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History Matters 2017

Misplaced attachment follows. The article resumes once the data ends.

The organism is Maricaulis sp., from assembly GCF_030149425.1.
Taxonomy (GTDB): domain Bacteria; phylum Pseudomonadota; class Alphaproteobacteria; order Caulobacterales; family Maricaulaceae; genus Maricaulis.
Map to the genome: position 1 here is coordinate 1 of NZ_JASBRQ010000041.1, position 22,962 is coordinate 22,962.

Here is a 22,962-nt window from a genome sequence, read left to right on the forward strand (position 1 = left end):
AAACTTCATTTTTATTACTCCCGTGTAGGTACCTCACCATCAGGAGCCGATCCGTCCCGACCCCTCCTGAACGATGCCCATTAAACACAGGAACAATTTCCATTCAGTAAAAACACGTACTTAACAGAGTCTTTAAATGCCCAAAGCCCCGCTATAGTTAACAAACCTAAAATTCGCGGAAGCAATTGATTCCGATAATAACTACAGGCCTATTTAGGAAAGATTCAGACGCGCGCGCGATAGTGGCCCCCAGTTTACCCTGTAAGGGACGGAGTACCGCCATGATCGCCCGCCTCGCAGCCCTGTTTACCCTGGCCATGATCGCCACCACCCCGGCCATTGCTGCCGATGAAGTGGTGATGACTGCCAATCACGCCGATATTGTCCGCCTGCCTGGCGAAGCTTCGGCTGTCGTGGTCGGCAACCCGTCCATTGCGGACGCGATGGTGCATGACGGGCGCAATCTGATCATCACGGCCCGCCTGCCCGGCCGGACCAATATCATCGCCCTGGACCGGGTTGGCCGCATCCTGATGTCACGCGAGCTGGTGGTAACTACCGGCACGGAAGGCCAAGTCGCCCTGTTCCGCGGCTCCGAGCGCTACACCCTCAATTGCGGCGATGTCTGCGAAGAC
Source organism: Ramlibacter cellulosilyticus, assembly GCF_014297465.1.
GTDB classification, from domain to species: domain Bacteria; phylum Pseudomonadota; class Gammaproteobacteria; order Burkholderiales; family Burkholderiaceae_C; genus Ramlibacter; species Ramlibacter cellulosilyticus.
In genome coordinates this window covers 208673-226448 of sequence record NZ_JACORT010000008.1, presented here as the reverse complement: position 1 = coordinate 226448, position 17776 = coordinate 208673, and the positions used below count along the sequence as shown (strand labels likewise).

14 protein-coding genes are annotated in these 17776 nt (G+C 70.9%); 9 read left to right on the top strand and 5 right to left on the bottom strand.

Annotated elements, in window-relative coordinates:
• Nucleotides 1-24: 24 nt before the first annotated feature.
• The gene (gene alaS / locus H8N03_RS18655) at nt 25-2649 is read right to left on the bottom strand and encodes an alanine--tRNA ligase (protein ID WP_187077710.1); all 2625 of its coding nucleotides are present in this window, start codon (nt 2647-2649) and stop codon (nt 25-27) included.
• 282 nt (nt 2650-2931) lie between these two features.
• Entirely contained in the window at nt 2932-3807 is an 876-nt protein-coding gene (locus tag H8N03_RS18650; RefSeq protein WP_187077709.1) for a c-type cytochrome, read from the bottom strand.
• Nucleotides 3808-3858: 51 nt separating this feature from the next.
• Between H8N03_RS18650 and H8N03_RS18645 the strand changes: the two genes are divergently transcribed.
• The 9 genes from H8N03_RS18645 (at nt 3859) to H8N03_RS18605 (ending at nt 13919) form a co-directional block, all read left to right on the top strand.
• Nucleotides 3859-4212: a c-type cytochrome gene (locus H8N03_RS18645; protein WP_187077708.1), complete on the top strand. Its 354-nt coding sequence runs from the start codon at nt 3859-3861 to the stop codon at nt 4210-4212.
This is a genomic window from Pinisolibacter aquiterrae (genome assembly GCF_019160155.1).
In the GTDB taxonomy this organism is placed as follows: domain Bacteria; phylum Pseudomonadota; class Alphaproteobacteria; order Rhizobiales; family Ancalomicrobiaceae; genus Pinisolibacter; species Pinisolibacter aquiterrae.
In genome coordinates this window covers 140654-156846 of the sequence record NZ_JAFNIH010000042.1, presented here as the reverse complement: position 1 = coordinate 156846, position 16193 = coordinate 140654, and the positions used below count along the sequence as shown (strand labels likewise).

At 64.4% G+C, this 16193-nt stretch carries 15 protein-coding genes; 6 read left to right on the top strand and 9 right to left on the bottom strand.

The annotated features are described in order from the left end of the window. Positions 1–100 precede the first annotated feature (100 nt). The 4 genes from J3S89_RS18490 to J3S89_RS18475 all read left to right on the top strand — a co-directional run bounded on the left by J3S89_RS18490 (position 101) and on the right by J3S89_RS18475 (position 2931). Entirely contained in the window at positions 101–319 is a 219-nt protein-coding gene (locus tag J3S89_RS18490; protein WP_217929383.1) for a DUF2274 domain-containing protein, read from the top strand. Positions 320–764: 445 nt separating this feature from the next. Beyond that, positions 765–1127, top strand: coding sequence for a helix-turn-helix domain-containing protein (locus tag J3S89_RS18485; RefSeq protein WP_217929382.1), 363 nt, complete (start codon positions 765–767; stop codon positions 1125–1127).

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Faculty Honors Jordanna Bailkin will be a 2017–18 Society of Scholars Fellow at the Walter Chapin Simpson Center for the Humanities. Her new book, Unsettled, is forthcoming from Oxford University Press in 2018. Arbella Bet-Shlimon received the UW Distinguished Teaching Award in 2017. Madeleine Yue Dong was awarded the Vincent Y.C. Shih Professorship in China Studies in October 2016. Kazumi Hasegawa had her article entitled "Resurrection of a Premodern Hero: The Debates over the Legends of Minamoto no Yoshitsune in Interwar/1920s–1940s Japan," accepted for Radical History Review. Raymond Jonas received a grant from the Botstiber Institute for Austrian-American Studies in support of his research for a transnational history of the Mexican Second Empire. Laurie Marhoefer was in Vienna, Berlin, and Hamburg this summer: Vienna, to give a lecture at the University of Vienna; Berlin and Hamburg, working on two new research projects, one on sexuality and the German police and courts under Nazism, the other on the AIDS crisis in communist East Germany in the 1980s. The Seattle Theater Group invited her to give a pre-performance talk on The Sound of Music at the Paramount Theater in late September. Devin Naar completed his first year as the inaugural Isaac Alhadeff Professor of Sephardic Studies in 2016–17. His book, Jewish Salonica: Between the Ottoman Empire and Modern Greece (Stanford University Press, 2016), received the National Jewish Book Award for best archival research and was a finalist in the category of Sephardic culture. During the 2017–18 academic year, Naar will be on sabbatical to work on his new book, Reimagining the Sephardic Diaspora. The Royalty Research Fund will support his research. Margaret O'Mara conducted an onstage Q&A with the Pulitzer Prize–winning historian Ron Chernow following his lecture at Benaroya Hall on October 18, 2017. Vicente Rafael recently curated and wrote the introduction to a collection of short stories and a play by Nick Joaquin on the occasion of his birth centennial. The book represents the first time Joaquin's work has been made available to a larger Anglophone readership. Rafael also published an essay, "Power, Play and Pedagogy: Reading the Early Horacio de la Costa, S.J.," in Reading Horacio De La Costa, SJ: Views from the 21st Century, edited by Soledad Reyes (Quezon City: Ateneo de Manila Univ. Press, 2017). He received an award for excellence in criticism in English from the Writers' Union of the Philippines (UMPIL, or Unyon ng mga Manunulat sa Pilipinas). William Rorabaugh organized a session on the 1960s Counterculture for the 2017 annual meeting of the American Historical Society. C-SPAN3 taped the panel, along with a lecture Rorabaugh presented during a winter quarter course on the same theme. The BBC also interviewed him for a documentary on the Counterculture. His new book, Prohibition: A Concise History, is forthcoming from Oxford University Press in December 2017. Benjamin Schmidt delivered the Comini Lecture at the Meadows School of the Arts, SMU, and saw the publication of "Dikes and Dunes: On Dutch History and Dutchness," which appeared in the BMGN–Low Countries Historical Review (the Dutch equivalent to AHR), together with a discussion forum/response from four historians. Quintard Taylor, Jr., received the Robert Gray Medal for Lifetime Achievement from the Washington State Historical Society in September 2017, as well as the Pacific Northwest Historians Guild Lifetime Achievement Award in April 2017. In June of this year, he was recognized as a College of Liberal Arts Alumni of Notable Achievement Honoree by the University of Minnesota. Taylor received an MA from Minnesota in 1971 as well as a PhD in 1977. Adam Warren received a collaborative research grant from the American Council of Learned Societies for the project "Postmortem Cesarean Operations and the Spread of Fetal Baptism in the Spanish and Portuguese Empires," with Martha Few (Penn State) and Zeb Tortorici (NYU). In 2016, he also received a Short-Term Interdisciplinary Cluster Fellowship from the John Carter Brown Library for a smaller, related translation project entitled "On Cesarean Operations and Fetal Baptism: An Eighteenth-Century Guatemalan Treatise in Historical Perspective." The other recipients were Martha Few, Zeb Tortorici, and Nina Scott (U Mass. Amherst). Dan Waugh presented at conferences on the historic Silk Road (in Seoul), on the Mongol Empire (in Kazan, Russia), and on Reading in Russia (at L. Garda, near Milan). He is also about to edit his final annual volume of the Silk Road journal. Waugh has several book chapters on Muscovite acquisition of news that are about to appear and an ongoing project that is posting his substantial photographic archive in ArchNet, the online platform of the Aga Khan Program in Islamic Architecture at MIT. In early October, he will be delivering the opening keynote address at a Silk Road conference in Portland. PROFESSOR EMERITUS QUINTARD TAYLOR RECEIVES THE 2017 PACIFIC NORTHWEST HISTORIANS GUILD LIFETIME ACHIEVEMENT AWARD FROM BOARD PRESIDENT DR. BILL WOODWARD. 10  U N I V E R S I T Y O F W A S H I N G T O N

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